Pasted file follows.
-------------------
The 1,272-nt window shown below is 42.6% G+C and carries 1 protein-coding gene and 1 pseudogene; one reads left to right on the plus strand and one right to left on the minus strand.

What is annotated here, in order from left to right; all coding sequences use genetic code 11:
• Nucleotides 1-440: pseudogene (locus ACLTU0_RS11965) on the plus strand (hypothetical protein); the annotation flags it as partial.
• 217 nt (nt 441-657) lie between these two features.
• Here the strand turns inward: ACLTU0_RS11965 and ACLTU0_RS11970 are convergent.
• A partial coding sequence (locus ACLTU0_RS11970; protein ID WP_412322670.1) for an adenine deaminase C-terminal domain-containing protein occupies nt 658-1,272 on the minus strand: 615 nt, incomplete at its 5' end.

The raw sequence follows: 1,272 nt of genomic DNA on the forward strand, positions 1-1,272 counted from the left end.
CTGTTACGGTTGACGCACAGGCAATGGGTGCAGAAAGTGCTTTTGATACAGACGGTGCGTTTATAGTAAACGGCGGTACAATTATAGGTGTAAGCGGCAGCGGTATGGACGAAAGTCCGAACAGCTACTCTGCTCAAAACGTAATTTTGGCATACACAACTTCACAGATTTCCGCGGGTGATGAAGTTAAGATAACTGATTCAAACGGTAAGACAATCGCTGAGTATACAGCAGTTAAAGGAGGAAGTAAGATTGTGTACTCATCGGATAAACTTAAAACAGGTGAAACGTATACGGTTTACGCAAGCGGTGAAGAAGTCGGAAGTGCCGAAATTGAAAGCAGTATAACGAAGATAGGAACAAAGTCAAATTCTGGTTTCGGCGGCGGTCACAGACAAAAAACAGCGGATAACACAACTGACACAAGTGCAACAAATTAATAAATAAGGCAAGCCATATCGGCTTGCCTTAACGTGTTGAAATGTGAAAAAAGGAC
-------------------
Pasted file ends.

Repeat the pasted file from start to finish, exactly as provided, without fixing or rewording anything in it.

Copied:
The 1,272-nt window shown below is 42.6% G+C and carries 1 protein-coding gene and 1 pseudogene; one reads left to right on the plus strand and one right to left on the minus strand.

What is annotated here, in order from left to right; all coding sequences use genetic code 11:
• Nucleotides 1-440: pseudogene (locus ACLTU0_RS11965) on the plus strand (hypothetical protein); the annotation flags it as partial.
• 217 nt (nt 441-657) lie between these two features.
• Here the strand turns inward: ACLTU0_RS11965 and ACLTU0_RS11970 are convergent.
• A partial coding sequence (locus ACLTU0_RS11970; protein ID WP_412322670.1) for an adenine deaminase C-terminal domain-containing protein occupies nt 658-1,272 on the minus strand: 615 nt, incomplete at its 5' end.

The raw sequence follows: 1,272 nt of genomic DNA on the forward strand, positions 1-1,272 counted from the left end.
CTGTTACGGTTGACGCACAGGCAATGGGTGCAGAAAGTGCTTTTGATACAGACGGTGCGTTTATAGTAAACGGCGGTACAATTATAGGTGTAAGCGGCAGCGGTATGGACGAAAGTCCGAACAGCTACTCTGCTCAAAACGTAATTTTGGCATACACAACTTCACAGATTTCCGCGGGTGATGAAGTTAAGATAACTGATTCAAACGGTAAGACAATCGCTGAGTATACAGCAGTTAAAGGAGGAAGTAAGATTGTGTACTCATCGGATAAACTTAAAACAGGTGAAACGTATACGGTTTACGCAAGCGGTGAAGAAGTCGGAAGTGCCGAAATTGAAAGCAGTATAACGAAGATAGGAACAAAGTCAAATTCTGGTTTCGGCGGCGGTCACAGACAAAAAACAGCGGATAACACAACTGACACAAGTGCAACAAATTAATAAATAAGGCAAGCCATATCGGCTTGCCTTAACGTGTTGAAATGTGAAAAAAGGAC